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Bare Feats asks, "What's Faster In A Hardware RAID 0 Configuration, Two Western Digital WD1200JB's or Two IBM 120GXP's?"

Originally posted March 2nd, 2002
rob ART morgan, Mad Mac Scientist

Okay. The Western Digital Caviar WD1200JB (as in "Jumbo Buffer") was the winner in the single drive tests. But the IBM 120GXP came in second. So what if I put a pair of each in a Hardware Striped Array (RAID 0)? Which of the two brands of drives makes the best setup when using an Acard 6880M HW ATA-133 card?

(I already had a pair of WD1200JB's but thanks to Other World Computing, I now have a pair of IBM 120gxp's.)






It means that if you want the fastest Ultra ATA Hardware RAID setup, the IBM 120GXP's are the way to go.

The 8MB buffer in the WD1200JB (16MB total with dual drive striped array), didn't help it in this test as much as I expected.

If you are considering FireWire RAID, my tests shows it to be only half as fast as Ultra ATA HW RAID.


Have you seen the "333 hours per month" spec on the IBM 120GXP drives? It implies that you can't use the drive more than 11 hours per day or it will go "kapoot." Well according to an IBM spokesperson, that's not the case:

"The 333 power-on hours (POH) defined in the 120GXP data sheet is not a new spec for our GXP drives; it is consistent with what we've held our desktop drives to in previous generation drives. The 333 power-on spec is not an indication of a maximum number of power-on hours or limitation of the Deskstar 120GXP.

Our specifications indicate that the 333 power-on hours per month represent typical desktop PC usage. This assumes an 11-hour day based on a 30 day month. Users can and have successfully run the drive more than 11 hours a day and 333 hours per month; the drives have been used successfully in 24x7 environments.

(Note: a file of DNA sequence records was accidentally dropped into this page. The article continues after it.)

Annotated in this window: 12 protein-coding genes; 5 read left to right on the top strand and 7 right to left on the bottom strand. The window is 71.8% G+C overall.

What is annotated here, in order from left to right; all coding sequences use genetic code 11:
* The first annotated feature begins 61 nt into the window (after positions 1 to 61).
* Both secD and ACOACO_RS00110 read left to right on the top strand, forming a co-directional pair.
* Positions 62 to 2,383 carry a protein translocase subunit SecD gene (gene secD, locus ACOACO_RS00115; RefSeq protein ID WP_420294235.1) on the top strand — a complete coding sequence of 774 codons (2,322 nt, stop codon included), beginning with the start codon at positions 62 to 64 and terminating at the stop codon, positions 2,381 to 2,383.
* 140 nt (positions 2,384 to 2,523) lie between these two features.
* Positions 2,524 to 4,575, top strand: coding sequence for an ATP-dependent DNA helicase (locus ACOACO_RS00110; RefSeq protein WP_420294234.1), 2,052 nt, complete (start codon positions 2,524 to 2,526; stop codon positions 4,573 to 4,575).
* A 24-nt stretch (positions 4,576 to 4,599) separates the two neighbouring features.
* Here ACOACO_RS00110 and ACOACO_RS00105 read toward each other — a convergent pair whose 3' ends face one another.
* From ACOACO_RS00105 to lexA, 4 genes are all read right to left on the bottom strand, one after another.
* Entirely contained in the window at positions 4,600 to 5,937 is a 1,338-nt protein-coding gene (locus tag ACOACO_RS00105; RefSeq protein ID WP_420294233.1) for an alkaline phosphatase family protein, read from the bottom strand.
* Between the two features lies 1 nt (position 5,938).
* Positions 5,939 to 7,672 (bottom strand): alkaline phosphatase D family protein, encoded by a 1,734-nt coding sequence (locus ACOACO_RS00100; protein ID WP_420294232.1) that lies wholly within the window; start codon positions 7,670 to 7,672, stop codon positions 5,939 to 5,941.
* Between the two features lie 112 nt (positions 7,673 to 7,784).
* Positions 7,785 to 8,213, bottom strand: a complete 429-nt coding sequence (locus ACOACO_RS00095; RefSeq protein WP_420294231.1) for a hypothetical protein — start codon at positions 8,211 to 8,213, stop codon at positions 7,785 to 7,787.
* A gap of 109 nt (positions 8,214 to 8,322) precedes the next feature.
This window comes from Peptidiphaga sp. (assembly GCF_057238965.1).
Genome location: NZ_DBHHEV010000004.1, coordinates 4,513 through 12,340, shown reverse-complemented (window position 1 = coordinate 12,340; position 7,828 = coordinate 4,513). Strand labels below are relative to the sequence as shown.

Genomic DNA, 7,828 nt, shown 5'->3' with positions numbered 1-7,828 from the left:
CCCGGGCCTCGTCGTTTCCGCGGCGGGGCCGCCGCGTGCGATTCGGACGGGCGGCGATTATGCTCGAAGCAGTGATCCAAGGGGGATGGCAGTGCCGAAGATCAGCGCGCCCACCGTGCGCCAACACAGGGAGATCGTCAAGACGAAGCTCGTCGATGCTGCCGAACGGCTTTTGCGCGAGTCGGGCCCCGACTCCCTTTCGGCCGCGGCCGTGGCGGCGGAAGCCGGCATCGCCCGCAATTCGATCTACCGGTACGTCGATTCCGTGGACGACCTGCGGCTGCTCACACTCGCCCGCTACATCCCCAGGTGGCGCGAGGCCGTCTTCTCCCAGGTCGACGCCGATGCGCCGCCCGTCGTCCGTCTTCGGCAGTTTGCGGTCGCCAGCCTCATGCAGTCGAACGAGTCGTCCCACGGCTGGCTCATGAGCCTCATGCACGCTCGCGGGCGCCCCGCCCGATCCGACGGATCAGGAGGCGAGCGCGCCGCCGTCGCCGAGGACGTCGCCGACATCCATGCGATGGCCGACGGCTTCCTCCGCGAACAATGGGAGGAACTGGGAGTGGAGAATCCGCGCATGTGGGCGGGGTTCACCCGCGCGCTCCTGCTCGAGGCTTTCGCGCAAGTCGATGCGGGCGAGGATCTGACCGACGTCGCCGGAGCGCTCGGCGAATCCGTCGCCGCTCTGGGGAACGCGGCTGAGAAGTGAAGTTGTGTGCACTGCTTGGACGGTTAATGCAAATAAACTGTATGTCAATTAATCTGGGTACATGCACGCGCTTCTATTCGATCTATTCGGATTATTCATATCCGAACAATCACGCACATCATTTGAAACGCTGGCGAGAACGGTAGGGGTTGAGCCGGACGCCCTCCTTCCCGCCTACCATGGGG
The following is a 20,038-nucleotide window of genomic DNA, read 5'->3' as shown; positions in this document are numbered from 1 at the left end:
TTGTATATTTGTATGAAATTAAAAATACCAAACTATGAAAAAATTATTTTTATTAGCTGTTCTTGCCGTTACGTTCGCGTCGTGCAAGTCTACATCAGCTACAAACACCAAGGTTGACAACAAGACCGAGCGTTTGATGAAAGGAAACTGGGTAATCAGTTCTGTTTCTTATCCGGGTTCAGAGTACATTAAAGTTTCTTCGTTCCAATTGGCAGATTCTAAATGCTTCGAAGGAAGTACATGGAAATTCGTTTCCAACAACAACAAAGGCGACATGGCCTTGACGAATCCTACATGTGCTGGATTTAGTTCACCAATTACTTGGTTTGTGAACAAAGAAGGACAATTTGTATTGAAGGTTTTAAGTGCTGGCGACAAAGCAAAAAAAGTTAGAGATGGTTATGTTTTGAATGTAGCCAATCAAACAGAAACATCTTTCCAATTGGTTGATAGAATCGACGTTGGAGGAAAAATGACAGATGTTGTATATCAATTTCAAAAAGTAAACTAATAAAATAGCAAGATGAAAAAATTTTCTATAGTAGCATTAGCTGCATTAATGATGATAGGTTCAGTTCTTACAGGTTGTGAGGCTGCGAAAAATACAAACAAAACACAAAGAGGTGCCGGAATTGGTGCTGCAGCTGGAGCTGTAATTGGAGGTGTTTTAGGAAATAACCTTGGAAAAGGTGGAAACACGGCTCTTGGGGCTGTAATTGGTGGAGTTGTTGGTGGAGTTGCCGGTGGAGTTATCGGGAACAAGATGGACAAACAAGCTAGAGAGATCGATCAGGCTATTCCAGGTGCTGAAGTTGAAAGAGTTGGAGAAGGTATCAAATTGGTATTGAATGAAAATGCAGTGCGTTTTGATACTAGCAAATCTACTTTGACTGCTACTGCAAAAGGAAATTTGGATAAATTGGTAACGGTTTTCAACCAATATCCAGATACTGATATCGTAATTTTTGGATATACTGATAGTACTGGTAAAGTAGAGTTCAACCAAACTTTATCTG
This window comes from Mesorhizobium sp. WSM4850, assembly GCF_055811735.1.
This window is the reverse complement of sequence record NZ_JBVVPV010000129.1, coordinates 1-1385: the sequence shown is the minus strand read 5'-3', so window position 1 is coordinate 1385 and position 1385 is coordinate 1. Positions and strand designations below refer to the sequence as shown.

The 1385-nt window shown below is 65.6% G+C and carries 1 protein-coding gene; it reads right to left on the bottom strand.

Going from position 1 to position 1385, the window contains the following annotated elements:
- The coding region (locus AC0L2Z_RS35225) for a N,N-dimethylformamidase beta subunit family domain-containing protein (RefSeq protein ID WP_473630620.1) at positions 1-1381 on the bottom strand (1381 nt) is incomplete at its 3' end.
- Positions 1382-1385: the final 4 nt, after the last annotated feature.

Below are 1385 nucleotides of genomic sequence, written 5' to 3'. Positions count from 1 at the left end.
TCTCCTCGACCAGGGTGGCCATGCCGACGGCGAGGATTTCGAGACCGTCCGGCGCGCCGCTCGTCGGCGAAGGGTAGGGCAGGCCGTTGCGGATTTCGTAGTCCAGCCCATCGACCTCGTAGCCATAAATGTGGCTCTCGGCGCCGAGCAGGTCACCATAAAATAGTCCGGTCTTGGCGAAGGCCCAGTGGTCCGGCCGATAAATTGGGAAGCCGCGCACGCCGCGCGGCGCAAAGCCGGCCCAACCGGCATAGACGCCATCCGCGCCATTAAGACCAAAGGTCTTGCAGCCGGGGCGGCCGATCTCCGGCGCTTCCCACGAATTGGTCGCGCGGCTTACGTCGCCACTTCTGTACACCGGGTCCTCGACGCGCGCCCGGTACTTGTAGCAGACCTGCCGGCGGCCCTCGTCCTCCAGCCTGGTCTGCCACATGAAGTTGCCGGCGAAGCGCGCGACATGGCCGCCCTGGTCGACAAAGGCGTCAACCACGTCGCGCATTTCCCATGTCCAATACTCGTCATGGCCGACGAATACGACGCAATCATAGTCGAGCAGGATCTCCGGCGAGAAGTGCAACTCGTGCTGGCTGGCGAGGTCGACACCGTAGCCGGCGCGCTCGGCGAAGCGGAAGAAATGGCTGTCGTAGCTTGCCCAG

IBM stands by the 3-year warranty for the 120GXP. Power-on hours will not be a determining factor in negating the warranty."

BOTTOM LINE: Use the heck out of your 120gxp. If it goes kapoot, IBM will replace it no matter how many hours a day or month you use it. I've got four of them. As you can see above, they are faster than the legendary WD1200JB drives when used in a striped RAID. And, according to one reader, drop less frames than the WD1200JB when used for digital video production.



I installed the latest firmware/driver update 1.2 for the Acard 6880M HW RAID card but the QuickSilver Dual G4/800 still does NOT go into Deep Sleep under OS X. It will under OS 9. You can be sure I'll be bugging Acard about it.



MacWorld compares four different Hardware ATA-133 RAID cards. (Pssst. They are all made by Acard but have different prices, warranty and support.) They rated SIIG the best with 5 year warranty and lowest price. I've seen them as low as $132.

Bare Feats has a report on the fastest Ultra ATA drives including the WD1200JB and IBM 120GXP.

Bare Feats did an experiment that identified how much speed you lose as the drive fills up.

Storage Review has a recent test of the WD1200JB.

Read Bare Feats' report FireWire RAID versus SW & HW ATA RAID on the Mac.



The test "mule" was the Apple Power Mac G4/800MP.

The Hardware RAID PCI controller card used was The Acard AEC-6880M True Hardware RAID Ultra ATA-133.

The hard drives used included:
Two Western Digital
Caviar WD1200JB (120GB, 7200rpm, 8MB buffer)
Two IBM 120GXP (120GB, 7200rpm, 2MB buffer) -- courtesy of
Other World Computing


QuickBench, a handy benchmarking tool from
Intech (the creators of HD Speed Tools), was used to measured sustained WRITE speed using 10MB blocks. This is useful for those of you choosing a drive for Video or Audio capture.

For the real world test, I used the pak0.pak3 file from Quake 3 which is 457MB in size. By duplicating this file on a drive, it forces it to read and write to itself simultaneously. It's also big enough that it should defeat the advantage of any large drive buffer. I calculate the megabytes/second transfer speed by the formula SIZE * 2 / TIME.



Other World Computing has all three sizes of IBM 120GXP's in stock. They charge a little more than the cut rate PC sites but I encourage you to support this Mac vendor as best you can.

Another Mac vendor to support is Trans International.

If you are shopping bottom dollar, I have to admit that GoogleGear.com and NewEgg.com usually have the lowest price on bare drives. Just search on "120gxp" or "WD1200JB."

The Acard AEC-6880M True Hardware RAID Ultra ATA-133 card is available from Other World Computing. Sonnet Technology is selling it under their label as the Tempo RAID133. An alert reader found the same card with the SIIG label on TheNerds.Net for $132. (Search on the catalog number: 989889) Same card and uses same firmware.

See the STORAGE section of my HOT DEALS page for more good sources of the products tested on this page.


© 2002 Rob Art Morgan
"BARE facts on Macintosh speed FEATS"
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